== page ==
An escape to Cornwall, and a review of Rick Stein’s Seafood Restaurant, Padstow

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After an incredible foodie weekend in Wales, I spent just 4 days in London before getting on another train – this time to Cornwall. A place that I had previously associated only with Malory Towers, I now have new memories of fearsome waves, beautiful walks, and of course, incredible seafood.

This weekend was thanks to a lucky tweet last year, as I won a competition sponsored by Birchall Tea to promote South West Britain. It included accommodation, a day at the spa, and, most importantly, a meal at the Rick Stein Seafood Restaurant in Padstow. Now, I don’t often eat in very expensive restaurants for budgetary reasons, but when somebody else is footing the bill, I am always more than happy to oblige with my appetite! I had heard incredible things about Padstow, Rick Stein, and this particular restaurant, and couldn’t wait to try it for myself.

Cod bites as an amuse bouche, with gorgeous olives and crusty bread

It was pouring with rain when we arrived, but we quickly warmed up due to the fire in the entrance and the warm atmosphere, accentuated by beautiful art and numerous shelves of wine.

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It took us a long time to choose our dishes, as we wanted to ensure we were making the most of the food, and would be able to eat as much variety as possible. We finally made our choices, and boy, did we choose well. Starting with the Beaumont des Crayéres champagne, which was absolutely stunning! I really need to stop drinking cheap Prosecco and hold out for this stuff…

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The Octopus Carpaccio with Crispy Chipirones, Rocket Leaves and Red Pepper Dressing kicked off our meal, and it is safe to say these were the most thinly sliced tentacles I have ever seen. They called it red pepper dressing, but it felt like chorizo juice… salty, rich, and oily without being greasy. Topped with crispy chipirones, this dish was an absolute stunner.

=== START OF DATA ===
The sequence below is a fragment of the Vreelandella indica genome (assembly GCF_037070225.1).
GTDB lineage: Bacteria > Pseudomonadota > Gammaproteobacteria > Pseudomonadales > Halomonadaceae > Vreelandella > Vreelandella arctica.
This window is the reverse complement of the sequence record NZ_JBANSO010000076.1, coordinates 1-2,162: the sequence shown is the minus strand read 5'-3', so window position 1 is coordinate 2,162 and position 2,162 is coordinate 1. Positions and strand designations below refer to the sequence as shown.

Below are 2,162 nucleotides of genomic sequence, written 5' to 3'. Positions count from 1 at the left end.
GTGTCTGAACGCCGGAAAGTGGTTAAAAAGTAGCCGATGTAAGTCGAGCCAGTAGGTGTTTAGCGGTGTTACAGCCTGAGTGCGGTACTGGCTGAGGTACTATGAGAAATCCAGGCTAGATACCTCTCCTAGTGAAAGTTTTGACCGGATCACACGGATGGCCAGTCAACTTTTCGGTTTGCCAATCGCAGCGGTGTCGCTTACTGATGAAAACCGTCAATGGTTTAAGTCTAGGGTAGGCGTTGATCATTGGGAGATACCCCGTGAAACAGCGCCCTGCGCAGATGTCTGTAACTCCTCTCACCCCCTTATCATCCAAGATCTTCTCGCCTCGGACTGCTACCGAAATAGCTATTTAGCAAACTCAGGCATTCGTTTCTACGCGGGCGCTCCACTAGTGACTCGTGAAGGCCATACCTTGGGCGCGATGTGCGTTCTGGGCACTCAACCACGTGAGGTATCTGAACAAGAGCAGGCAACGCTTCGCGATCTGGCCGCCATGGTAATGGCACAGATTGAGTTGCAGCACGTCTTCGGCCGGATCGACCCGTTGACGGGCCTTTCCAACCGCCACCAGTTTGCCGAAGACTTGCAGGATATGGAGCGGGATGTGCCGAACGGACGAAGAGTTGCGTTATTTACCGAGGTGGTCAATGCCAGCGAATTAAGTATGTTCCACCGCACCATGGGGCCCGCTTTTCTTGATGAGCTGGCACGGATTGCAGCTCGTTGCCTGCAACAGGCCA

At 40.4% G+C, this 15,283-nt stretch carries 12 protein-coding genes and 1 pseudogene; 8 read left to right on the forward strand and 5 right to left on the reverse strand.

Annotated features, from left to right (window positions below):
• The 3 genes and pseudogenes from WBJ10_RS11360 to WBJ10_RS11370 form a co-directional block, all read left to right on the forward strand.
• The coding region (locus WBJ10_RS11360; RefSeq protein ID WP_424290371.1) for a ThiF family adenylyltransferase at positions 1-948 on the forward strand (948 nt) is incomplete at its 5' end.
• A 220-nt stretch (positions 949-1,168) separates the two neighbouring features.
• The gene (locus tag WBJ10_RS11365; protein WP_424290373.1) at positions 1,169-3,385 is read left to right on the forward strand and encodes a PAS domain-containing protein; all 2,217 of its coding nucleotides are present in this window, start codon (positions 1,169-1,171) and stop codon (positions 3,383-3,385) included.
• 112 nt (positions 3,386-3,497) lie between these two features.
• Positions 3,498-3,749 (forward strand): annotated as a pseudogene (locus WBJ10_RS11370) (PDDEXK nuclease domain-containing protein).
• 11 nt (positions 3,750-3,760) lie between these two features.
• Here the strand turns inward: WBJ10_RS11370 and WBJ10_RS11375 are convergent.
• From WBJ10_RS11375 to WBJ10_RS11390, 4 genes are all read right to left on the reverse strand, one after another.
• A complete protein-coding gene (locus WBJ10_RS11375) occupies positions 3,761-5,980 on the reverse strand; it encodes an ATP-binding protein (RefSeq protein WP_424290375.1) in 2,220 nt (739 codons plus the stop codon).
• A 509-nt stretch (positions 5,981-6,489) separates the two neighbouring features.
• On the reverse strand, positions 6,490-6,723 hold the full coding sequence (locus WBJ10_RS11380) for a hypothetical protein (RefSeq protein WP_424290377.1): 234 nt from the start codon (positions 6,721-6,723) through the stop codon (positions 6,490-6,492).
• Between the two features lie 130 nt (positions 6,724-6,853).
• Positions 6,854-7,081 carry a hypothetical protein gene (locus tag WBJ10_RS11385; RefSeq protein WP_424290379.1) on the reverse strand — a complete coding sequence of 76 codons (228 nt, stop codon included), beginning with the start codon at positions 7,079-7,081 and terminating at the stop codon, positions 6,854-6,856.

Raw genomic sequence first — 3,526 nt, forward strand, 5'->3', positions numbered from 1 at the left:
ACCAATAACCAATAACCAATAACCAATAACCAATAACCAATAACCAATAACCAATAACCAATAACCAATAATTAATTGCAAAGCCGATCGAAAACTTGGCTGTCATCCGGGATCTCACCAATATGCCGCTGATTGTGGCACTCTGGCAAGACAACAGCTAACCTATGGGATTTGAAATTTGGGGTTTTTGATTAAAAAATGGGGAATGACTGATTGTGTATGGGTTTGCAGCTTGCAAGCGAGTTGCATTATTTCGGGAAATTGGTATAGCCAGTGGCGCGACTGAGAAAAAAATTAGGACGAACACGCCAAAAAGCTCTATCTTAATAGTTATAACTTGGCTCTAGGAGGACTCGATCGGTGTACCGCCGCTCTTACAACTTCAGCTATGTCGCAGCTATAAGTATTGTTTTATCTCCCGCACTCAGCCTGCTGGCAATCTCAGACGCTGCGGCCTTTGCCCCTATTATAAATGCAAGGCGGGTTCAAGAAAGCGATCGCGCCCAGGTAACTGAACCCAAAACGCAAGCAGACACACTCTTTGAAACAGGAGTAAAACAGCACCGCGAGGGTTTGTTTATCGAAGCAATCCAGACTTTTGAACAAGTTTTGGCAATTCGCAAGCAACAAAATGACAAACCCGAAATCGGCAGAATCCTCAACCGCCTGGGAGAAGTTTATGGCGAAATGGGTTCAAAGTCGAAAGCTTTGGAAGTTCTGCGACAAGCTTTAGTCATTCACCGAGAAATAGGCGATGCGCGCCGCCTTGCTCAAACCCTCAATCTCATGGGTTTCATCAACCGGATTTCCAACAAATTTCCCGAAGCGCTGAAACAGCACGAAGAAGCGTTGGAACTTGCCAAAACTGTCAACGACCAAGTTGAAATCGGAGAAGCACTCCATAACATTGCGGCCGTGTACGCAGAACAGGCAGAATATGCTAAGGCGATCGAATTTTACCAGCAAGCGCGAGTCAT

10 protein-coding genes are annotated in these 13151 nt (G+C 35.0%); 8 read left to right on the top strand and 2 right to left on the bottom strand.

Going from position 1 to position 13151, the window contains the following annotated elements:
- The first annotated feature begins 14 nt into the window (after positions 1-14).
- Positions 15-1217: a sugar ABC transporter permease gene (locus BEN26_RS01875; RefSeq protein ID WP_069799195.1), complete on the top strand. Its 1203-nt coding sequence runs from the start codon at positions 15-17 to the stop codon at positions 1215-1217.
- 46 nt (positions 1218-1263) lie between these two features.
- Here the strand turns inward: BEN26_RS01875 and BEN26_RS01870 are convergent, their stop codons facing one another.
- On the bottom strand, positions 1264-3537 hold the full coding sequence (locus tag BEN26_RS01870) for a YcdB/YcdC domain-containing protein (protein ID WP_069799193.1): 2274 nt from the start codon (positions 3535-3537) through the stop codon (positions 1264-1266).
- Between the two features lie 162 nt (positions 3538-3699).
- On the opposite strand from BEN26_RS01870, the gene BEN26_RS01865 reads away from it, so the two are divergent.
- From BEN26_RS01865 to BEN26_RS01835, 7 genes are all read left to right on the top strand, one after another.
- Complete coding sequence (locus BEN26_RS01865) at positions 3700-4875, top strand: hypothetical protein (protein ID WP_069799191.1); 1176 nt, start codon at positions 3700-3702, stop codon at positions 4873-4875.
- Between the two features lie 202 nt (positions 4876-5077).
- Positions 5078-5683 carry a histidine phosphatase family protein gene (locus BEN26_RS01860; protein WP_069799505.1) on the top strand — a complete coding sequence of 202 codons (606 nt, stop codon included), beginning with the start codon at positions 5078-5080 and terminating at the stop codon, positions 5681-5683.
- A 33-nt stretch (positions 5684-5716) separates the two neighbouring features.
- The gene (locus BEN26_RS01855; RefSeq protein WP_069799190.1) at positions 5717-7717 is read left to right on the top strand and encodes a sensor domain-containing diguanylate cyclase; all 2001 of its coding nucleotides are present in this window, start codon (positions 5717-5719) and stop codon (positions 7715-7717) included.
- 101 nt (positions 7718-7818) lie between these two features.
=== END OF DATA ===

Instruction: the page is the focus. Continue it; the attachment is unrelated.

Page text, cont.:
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Next up, the Black Risotto with Cornish Cuttlefish, which stained our mouths and warmed our hearts, with the little pieces of cuttlefish proving meatier than the bacon and sausages we had for breakfast the next morning. With a touch of lemon oil lining the sides of the plate (you can see it in the picture below if you look carefully!), we mopped up every spare drop with bread and only the rules of society stopped us from licking that plate clean.

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And then the mains…

Fillets of John Dory served with Crisp Oyster, Oyster Sabayon and Oyster Leaves

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The most fascinating thing about this dish was the oyster leaves, which are literally leaves that taste like oysters. I still don’t understand it, and I’m not sure I ever will! The crispy oyster served alongside the fillet was crumbed to perfection, and incredibly rich inside. Although I wasn’t overly blown away by the piperade of roasted peppers, tomato and Cornish Dulse seaweed, the John Dory fillet made up for it by flaking apart at the lightest touch and melting in my mouth.

Crisp Skinned Fillet of Stone Bass with a Symphony of Alliums

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This was the showstopper of the night. Although they had run out of stone bass, and replaced it with hake, the smoky leek puree was what did it for us, as we carefully portioned it so as not to gobble it all at once. I loved the sound of a symphony of alliums, and truly, they sang in perfect tune, with the charred spring onion and chive oil perfectly complementing the soft flesh of the hake.

We opted for both thick and thin cut chips to compare and contrast – the verdict was that both were probably triple cooked, and definitely in our top three chip experiences.

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At this point, we were both two glasses of champagne in, but it would have been a crime not to order dessert. Again, we deliberated, hummed, and hawed, but decided upon the Hot Chocolate Fondant with Toasted Marshmallow Ice Cream and Raspberry. I’ve had a soft spot for fondant ever since my experience at Galvin at Windows recently, and this one surpassed it by revealing marshmallow inside the fondant itself, with chocolate soil lining the ice cream. Absolutely heavenly!

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Throughout the evening, the service we received was just wonderful. We were acutely aware of having left the big smoke behind, as the local Cornish people welcomed us with a genuine friendliness that is often hard to find in London, particularly at expensive restaurants. We were the last people left around 11pm, but at no point did we ever feel rushed, and the staff was more than happy for me to snap a few more pictures of the interior!

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The Seafood Restaurant is surely one of the most expensive establishments I’ve ever visited, with the mains costing an average of £30. I’m not sure I could afford it on my own, but I will forever be thankful to Birchall Tea for allowing me to experience this incredible meal. And one of the best things was that we left Cornwall guilt-free, having walked off all the food on a 3-hour coastal walk the next day!

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Accommodation at the Trevose Club, dinner at The Seafood Restaurant, and the Bedruthan spa were all sponsored by Birchall Tea, but as always, all views are my own!

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